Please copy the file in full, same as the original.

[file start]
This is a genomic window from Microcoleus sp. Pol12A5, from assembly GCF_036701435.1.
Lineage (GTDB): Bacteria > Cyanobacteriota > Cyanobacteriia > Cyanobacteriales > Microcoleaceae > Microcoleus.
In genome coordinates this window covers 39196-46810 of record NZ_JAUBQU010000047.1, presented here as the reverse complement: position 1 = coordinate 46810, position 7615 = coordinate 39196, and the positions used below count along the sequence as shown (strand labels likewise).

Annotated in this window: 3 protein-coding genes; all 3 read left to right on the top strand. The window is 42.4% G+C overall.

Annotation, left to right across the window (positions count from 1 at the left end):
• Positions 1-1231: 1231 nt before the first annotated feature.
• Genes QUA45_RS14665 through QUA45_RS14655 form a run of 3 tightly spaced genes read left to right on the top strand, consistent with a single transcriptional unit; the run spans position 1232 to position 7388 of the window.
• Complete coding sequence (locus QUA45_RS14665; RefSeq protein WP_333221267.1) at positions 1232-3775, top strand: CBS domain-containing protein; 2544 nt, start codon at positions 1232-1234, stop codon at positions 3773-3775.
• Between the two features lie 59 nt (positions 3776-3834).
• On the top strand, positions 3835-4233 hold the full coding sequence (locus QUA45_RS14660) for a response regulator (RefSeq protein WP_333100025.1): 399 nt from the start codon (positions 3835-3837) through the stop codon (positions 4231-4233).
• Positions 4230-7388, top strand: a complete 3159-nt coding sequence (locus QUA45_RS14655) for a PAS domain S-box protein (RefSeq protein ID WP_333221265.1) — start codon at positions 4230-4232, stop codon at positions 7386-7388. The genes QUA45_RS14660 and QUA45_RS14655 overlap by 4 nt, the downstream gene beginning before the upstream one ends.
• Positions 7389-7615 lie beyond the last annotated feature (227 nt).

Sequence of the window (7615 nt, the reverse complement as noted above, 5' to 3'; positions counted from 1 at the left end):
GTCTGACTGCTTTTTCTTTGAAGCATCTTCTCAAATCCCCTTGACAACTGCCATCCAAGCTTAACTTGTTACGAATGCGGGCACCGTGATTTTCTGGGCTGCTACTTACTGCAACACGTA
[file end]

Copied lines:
This is a genomic window from Microcoleus sp. Pol12A5, from assembly GCF_036701435.1.
Lineage (GTDB): Bacteria > Cyanobacteriota > Cyanobacteriia > Cyanobacteriales > Microcoleaceae > Microcoleus.
In genome coordinates this window covers 39196-46810 of record NZ_JAUBQU010000047.1, presented here as the reverse complement: position 1 = coordinate 46810, position 7615 = coordinate 39196, and the positions used below count along the sequence as shown (strand labels likewise).

Annotated in this window: 3 protein-coding genes; all 3 read left to right on the top strand. The window is 42.4% G+C overall.

Annotation, left to right across the window (positions count from 1 at the left end):
• Positions 1-1231: 1231 nt before the first annotated feature.
• Genes QUA45_RS14665 through QUA45_RS14655 form a run of 3 tightly spaced genes read left to right on the top strand, consistent with a single transcriptional unit; the run spans position 1232 to position 7388 of the window.
• Complete coding sequence (locus QUA45_RS14665; RefSeq protein WP_333221267.1) at positions 1232-3775, top strand: CBS domain-containing protein; 2544 nt, start codon at positions 1232-1234, stop codon at positions 3773-3775.
• Between the two features lie 59 nt (positions 3776-3834).
• On the top strand, positions 3835-4233 hold the full coding sequence (locus QUA45_RS14660) for a response regulator (RefSeq protein WP_333100025.1): 399 nt from the start codon (positions 3835-3837) through the stop codon (positions 4231-4233).
• Positions 4230-7388, top strand: a complete 3159-nt coding sequence (locus QUA45_RS14655) for a PAS domain S-box protein (RefSeq protein ID WP_333221265.1) — start codon at positions 4230-4232, stop codon at positions 7386-7388. The genes QUA45_RS14660 and QUA45_RS14655 overlap by 4 nt, the downstream gene beginning before the upstream one ends.
• Positions 7389-7615 lie beyond the last annotated feature (227 nt).

Sequence of the window (7615 nt, the reverse complement as noted above, 5' to 3'; positions counted from 1 at the left end):
GTCTGACTGCTTTTTCTTTGAAGCATCTTCTCAAATCCCCTTGACAACTGCCATCCAAGCTTAACTTGTTACGAATGCGGGCACCGTGATTTTCTGGGCTGCTACTTACTGCAACACGTA